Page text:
Alumni in ENVS, Climate Action

Building Blocks: Jacqueline Yap (C’15) reflects on how her ENVS degree prepared her for law school and beyond

Nine years ago, Jacqueline Yap (C’15) found her interest in climate change piqued after a visit to China the summer before her freshmen year at Emory. That interest, not only shaped her undergraduate experience at Emory as a student of environmental sciences, but was also pivotal during her time in law school at George Washington University. Now as an Associate at Latham and Watkins LLP in Washington, D.C., Jacqueline works with the environment, land and resources practice group and energy practice group on a wide range of federal law questions that arise for Latham’s multinational clients. The broad skill set that Jacqueline built at Emory serves her every day in her legal career and beyond.

Jacqueline Yap (C’15)
Photo courtesy of Latham and Watkins LLP

Jacqueline’s Emory experience was certainly rich in academic experiences as a double major in Environmental Sciences (ENVS) and East Asian Studies, but was also punctuated by transformative experiences in research and study abroad. The opportunity to experience what you are learning in the classroom through research and internships is not unique to students in ENVS, but we are always in awe of the breadth of what ENVS students find to flesh out their time as undergraduates at Emory. Inspired by Dr. Tony Martin’s Georgia Barrier Islands field course, Jacqueline explored an REU program in marine science in Charleston, SC one summer, she studied abroad at both IES Freiburg (Germany) and at the China Studies Institute (Beijing, China), and she conducted research with Professor Eri Saikawa on global fuel quality standards and public health research. As she reflected on her time at Emory, Jacqueline writes, “The strong research and writing skills that I picked up at Emory while doing scientific research has helped me navigate the complexities of the science behind the laws, regulations, and legal documents that I regularly work with. I’m also able to combine my interests in Environmental Sciences and East Asian Studies in my legal practice by helping clients navigate emerging Chinese environmental laws and regulations.”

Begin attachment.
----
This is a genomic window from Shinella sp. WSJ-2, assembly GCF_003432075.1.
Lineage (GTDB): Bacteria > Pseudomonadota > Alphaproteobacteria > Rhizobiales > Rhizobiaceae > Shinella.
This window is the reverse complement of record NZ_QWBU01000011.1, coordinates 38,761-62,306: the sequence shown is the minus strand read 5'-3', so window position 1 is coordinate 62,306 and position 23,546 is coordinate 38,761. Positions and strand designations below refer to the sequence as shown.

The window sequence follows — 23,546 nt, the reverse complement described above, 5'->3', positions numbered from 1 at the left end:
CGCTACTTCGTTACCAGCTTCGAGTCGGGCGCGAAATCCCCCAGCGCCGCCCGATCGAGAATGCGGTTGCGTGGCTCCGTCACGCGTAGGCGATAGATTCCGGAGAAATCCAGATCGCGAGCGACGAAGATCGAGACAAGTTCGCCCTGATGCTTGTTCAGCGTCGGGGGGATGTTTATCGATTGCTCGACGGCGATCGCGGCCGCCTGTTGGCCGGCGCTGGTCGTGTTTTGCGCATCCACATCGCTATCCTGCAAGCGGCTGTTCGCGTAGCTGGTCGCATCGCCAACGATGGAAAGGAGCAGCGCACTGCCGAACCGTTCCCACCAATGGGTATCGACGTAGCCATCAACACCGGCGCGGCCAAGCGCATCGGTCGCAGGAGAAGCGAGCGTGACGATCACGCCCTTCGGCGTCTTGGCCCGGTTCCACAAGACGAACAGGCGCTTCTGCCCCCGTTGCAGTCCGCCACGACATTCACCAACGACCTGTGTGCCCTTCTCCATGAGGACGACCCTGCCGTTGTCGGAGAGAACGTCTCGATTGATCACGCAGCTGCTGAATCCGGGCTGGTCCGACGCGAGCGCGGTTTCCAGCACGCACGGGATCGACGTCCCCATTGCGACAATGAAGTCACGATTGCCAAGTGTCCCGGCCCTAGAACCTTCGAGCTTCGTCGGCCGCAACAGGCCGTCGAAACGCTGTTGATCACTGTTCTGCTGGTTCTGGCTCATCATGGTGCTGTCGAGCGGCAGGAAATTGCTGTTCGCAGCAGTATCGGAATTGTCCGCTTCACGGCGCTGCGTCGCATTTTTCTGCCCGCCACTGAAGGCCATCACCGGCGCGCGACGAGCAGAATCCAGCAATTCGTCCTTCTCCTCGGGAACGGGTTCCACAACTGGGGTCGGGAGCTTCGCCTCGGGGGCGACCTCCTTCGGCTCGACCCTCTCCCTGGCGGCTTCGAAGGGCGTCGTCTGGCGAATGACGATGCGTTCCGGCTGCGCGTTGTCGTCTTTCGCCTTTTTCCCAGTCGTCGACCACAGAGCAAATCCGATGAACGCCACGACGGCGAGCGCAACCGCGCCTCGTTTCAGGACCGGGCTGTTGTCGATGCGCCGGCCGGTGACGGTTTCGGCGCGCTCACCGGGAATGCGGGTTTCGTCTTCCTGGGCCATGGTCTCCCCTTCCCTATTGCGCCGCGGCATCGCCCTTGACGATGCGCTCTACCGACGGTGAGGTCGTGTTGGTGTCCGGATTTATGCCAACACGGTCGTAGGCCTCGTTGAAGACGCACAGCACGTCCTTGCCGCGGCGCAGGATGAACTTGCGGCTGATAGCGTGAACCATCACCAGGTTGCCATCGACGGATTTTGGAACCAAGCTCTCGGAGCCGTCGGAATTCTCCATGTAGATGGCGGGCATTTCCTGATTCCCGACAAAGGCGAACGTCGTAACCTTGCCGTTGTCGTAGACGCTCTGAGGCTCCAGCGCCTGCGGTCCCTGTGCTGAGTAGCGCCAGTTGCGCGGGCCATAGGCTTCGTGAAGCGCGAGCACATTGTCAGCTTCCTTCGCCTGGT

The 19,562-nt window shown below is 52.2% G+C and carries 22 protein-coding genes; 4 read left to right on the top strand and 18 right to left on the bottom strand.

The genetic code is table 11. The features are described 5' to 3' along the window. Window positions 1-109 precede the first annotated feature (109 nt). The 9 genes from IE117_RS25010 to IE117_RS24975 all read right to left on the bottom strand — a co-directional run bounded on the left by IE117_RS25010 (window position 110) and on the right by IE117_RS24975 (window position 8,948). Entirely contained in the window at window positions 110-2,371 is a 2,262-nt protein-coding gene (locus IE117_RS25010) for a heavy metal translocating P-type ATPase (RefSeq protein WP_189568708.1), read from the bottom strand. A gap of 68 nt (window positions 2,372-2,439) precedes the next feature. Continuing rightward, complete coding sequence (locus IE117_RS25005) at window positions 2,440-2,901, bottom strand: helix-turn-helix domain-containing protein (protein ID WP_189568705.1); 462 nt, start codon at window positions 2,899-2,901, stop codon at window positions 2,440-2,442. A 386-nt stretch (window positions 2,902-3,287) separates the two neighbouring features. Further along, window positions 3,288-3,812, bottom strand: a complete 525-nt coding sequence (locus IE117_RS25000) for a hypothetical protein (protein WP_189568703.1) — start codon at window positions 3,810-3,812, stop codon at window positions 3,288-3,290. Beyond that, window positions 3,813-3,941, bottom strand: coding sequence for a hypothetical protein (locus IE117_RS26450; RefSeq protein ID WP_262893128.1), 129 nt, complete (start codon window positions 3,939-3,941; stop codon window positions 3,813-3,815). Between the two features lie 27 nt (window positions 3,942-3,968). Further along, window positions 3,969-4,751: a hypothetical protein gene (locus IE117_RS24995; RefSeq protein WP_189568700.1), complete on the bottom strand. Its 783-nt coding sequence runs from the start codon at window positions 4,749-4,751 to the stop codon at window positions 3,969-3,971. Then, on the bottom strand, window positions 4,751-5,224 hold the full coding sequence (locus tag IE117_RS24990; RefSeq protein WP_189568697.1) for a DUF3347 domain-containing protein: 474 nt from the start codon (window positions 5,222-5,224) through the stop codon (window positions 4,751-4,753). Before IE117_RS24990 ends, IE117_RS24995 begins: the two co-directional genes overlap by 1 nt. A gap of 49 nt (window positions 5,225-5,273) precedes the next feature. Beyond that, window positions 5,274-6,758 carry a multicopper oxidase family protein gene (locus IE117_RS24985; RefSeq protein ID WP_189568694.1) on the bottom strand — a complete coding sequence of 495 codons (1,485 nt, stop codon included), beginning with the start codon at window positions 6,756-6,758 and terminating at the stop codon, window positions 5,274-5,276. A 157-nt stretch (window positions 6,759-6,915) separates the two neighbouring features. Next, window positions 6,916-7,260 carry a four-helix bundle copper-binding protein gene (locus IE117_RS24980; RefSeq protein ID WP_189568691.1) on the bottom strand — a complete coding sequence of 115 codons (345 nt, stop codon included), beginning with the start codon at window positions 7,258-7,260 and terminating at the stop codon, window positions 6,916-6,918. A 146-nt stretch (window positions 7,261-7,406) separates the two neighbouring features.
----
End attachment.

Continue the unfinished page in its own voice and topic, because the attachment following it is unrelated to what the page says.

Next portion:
Like many ENVS students, Jacqueline fondly remembers connecting with students and faculty at Waffle Thursdays in the ENVS department – something we look forward to bringing back as soon as we are able! Not surprisingly, Jacqueline was a member of Outdoor Emory and maintains friendships with students she met on those trips during her time at Emory. In August 2018, she traveled to Denali National Park in Alaska and sea kayaked in Resurrection Bay with other Outdoor Emory alums.

We are beyond grateful to have been a part of Jacqueline’s undergraduate experience. Jacqueline is an outstanding example of the breadth of opportunities that can be explored during four years of undergraduate study and how that experience forms the bedrock of what comes next.